Bell did not reply to the thread. In a statement to RFT on Tuesday, Carol Christie, Bell campaign's transition spokeswoman, says that Bell's experience as a municipal prosecutor, judge and criminal justice professor "uniquely qualifies him to fulfill the important responsibilities that come with serving the people of St. Louis County as prosecuting attorney in a fair and just manner."

And yes, Bell does have felony trial experience, although that experience came as a defense attorney, not as a prosecutor.

"Wesley has been a litigator for seventeen years," Christie points out. "He has extensive trial experience, having tried over 75 misdemeanor and felony cases, including 30 to 40 jury trials."

As for the other criticisms of Bell on the thread, including comparisons with St. Louis Circuit Attorney Kim Gardner, Christie said that Bell and the transition team have more important things to worry about.

"We think he should be given a chance to do the job for which he's elected," she said. "There's going to be a lot of talk. He's got a job to do, and that's going to be his focus."

McSweeney, who has worked in the county prosecutor's office for more than 30 years, did not respond to an email or voicemail at his office yesterday.

However, it's also worth noting that the thread featured two additional assistant prosecutors. One, Tanisha Bull, posed a question about McCulloch: "Just curious, does anyone know how much experience Mr. McCulloch had when he first ran for office? Asking for a friend. Also, did people move away [then]?"

Beneath Bull's remark, someone posted a snippet of McCulloch's resume — he had worked seven years as an assistant prosecutor under then-Prosecuting Attorney Buzz Westfall before briefly leaving the office to establish a private practice. McCulloch was first elected to lead the office in 1991.

"[Seven] years experience," Bull wrote. "Left and then ran. I guess that's an eternity."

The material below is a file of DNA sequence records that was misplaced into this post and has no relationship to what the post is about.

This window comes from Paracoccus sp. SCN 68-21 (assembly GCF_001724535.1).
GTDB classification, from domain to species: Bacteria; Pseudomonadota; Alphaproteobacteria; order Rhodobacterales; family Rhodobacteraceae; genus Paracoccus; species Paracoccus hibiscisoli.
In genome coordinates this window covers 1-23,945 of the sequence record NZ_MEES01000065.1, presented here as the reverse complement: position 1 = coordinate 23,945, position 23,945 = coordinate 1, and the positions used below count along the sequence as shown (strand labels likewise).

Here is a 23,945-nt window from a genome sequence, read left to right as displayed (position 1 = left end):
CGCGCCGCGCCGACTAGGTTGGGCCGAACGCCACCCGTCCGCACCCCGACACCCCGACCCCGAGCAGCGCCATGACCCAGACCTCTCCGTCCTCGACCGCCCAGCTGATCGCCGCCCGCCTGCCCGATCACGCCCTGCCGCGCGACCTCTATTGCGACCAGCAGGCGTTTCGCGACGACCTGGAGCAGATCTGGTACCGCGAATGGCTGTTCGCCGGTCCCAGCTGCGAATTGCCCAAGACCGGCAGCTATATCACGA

St. Louis County assistant prosecutor Kimberly Kilgore also appeared in the thread and attempted to strike a conciliatory tone.

"Everyone should keep an open mind!" Kilgore wrote. "This man, Wesley, has courageously taken advantage of our democratic process." She went on to note that Bell's father was a police officer and had shown leadership ability during the campaign, and it was "doubtful he would work so hard or be so passionate to destroy himself or his position."

Kilgore's response suggested that Bell's campaign has some prosecutors worried.

"I am hopeful that some of his election rhetoric will change once he sees how talented, dedicated and selfless many of the attorneys and LEO we work with are!" Kilgore wrote, adding. "But time will tell!"

Update, January 2, 2019: McSweeney's Facebook posts apparently left an impression on Bell, who took action today by cleaning his house of veteran prosecutor and others. In an interview, McSweeney confirmed to the St. Louis Post-Dispatch that he has been "suspended pending termination."

McSweeney is one of three prosecutors in the office to face termination or suspension today, among them assistant prosecutor Kathi Alizadeh, who acted as the lead prosecutor during the 2014 grand jury that returned a "no bill" against then-Ferguson officer Darren Wilson for killing Michael Brown.

Follow Danny Wicentowski on Twitter at @D_Towski. E-mail the author at